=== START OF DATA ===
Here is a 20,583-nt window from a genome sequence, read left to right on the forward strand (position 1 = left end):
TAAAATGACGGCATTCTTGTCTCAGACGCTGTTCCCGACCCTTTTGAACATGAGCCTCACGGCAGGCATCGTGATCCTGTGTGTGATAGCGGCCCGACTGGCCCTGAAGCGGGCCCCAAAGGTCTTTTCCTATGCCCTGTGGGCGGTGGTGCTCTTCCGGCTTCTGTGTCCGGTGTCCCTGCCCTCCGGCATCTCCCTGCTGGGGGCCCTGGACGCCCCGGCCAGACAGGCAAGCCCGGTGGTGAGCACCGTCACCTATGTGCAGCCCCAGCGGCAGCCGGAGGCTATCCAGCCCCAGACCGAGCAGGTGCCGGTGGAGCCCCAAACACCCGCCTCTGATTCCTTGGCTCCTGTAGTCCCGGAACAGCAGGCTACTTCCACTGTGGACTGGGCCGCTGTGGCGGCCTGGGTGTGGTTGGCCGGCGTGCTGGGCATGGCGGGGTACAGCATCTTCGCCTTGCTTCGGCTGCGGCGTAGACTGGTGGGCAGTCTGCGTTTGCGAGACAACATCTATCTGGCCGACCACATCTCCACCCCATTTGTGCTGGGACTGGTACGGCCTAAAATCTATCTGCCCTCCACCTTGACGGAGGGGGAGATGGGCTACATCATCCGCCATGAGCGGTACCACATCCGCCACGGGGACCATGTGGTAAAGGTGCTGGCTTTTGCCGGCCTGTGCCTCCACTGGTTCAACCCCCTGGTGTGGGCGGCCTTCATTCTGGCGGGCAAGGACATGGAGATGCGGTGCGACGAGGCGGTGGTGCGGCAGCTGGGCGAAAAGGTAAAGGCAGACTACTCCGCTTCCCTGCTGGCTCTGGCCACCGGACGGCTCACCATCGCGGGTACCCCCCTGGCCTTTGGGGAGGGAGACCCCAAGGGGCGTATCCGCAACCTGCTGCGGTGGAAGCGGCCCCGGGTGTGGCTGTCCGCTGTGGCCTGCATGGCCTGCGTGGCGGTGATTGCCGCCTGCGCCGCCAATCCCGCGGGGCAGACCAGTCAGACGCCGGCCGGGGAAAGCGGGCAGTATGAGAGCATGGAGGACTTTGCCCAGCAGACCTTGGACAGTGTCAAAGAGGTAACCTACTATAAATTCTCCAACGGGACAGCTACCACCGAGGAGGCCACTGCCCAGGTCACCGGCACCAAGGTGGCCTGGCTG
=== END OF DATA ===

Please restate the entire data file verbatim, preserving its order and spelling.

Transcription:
Here is a 20,583-nt window from a genome sequence, read left to right on the forward strand (position 1 = left end):
TAAAATGACGGCATTCTTGTCTCAGACGCTGTTCCCGACCCTTTTGAACATGAGCCTCACGGCAGGCATCGTGATCCTGTGTGTGATAGCGGCCCGACTGGCCCTGAAGCGGGCCCCAAAGGTCTTTTCCTATGCCCTGTGGGCGGTGGTGCTCTTCCGGCTTCTGTGTCCGGTGTCCCTGCCCTCCGGCATCTCCCTGCTGGGGGCCCTGGACGCCCCGGCCAGACAGGCAAGCCCGGTGGTGAGCACCGTCACCTATGTGCAGCCCCAGCGGCAGCCGGAGGCTATCCAGCCCCAGACCGAGCAGGTGCCGGTGGAGCCCCAAACACCCGCCTCTGATTCCTTGGCTCCTGTAGTCCCGGAACAGCAGGCTACTTCCACTGTGGACTGGGCCGCTGTGGCGGCCTGGGTGTGGTTGGCCGGCGTGCTGGGCATGGCGGGGTACAGCATCTTCGCCTTGCTTCGGCTGCGGCGTAGACTGGTGGGCAGTCTGCGTTTGCGAGACAACATCTATCTGGCCGACCACATCTCCACCCCATTTGTGCTGGGACTGGTACGGCCTAAAATCTATCTGCCCTCCACCTTGACGGAGGGGGAGATGGGCTACATCATCCGCCATGAGCGGTACCACATCCGCCACGGGGACCATGTGGTAAAGGTGCTGGCTTTTGCCGGCCTGTGCCTCCACTGGTTCAACCCCCTGGTGTGGGCGGCCTTCATTCTGGCGGGCAAGGACATGGAGATGCGGTGCGACGAGGCGGTGGTGCGGCAGCTGGGCGAAAAGGTAAAGGCAGACTACTCCGCTTCCCTGCTGGCTCTGGCCACCGGACGGCTCACCATCGCGGGTACCCCCCTGGCCTTTGGGGAGGGAGACCCCAAGGGGCGTATCCGCAACCTGCTGCGGTGGAAGCGGCCCCGGGTGTGGCTGTCCGCTGTGGCCTGCATGGCCTGCGTGGCGGTGATTGCCGCCTGCGCCGCCAATCCCGCGGGGCAGACCAGTCAGACGCCGGCCGGGGAAAGCGGGCAGTATGAGAGCATGGAGGACTTTGCCCAGCAGACCTTGGACAGTGTCAAAGAGGTAACCTACTATAAATTCTCCAACGGGACAGCTACCACCGAGGAGGCCACTGCCCAGGTCACCGGCACCAAGGTGGCCTGGCTG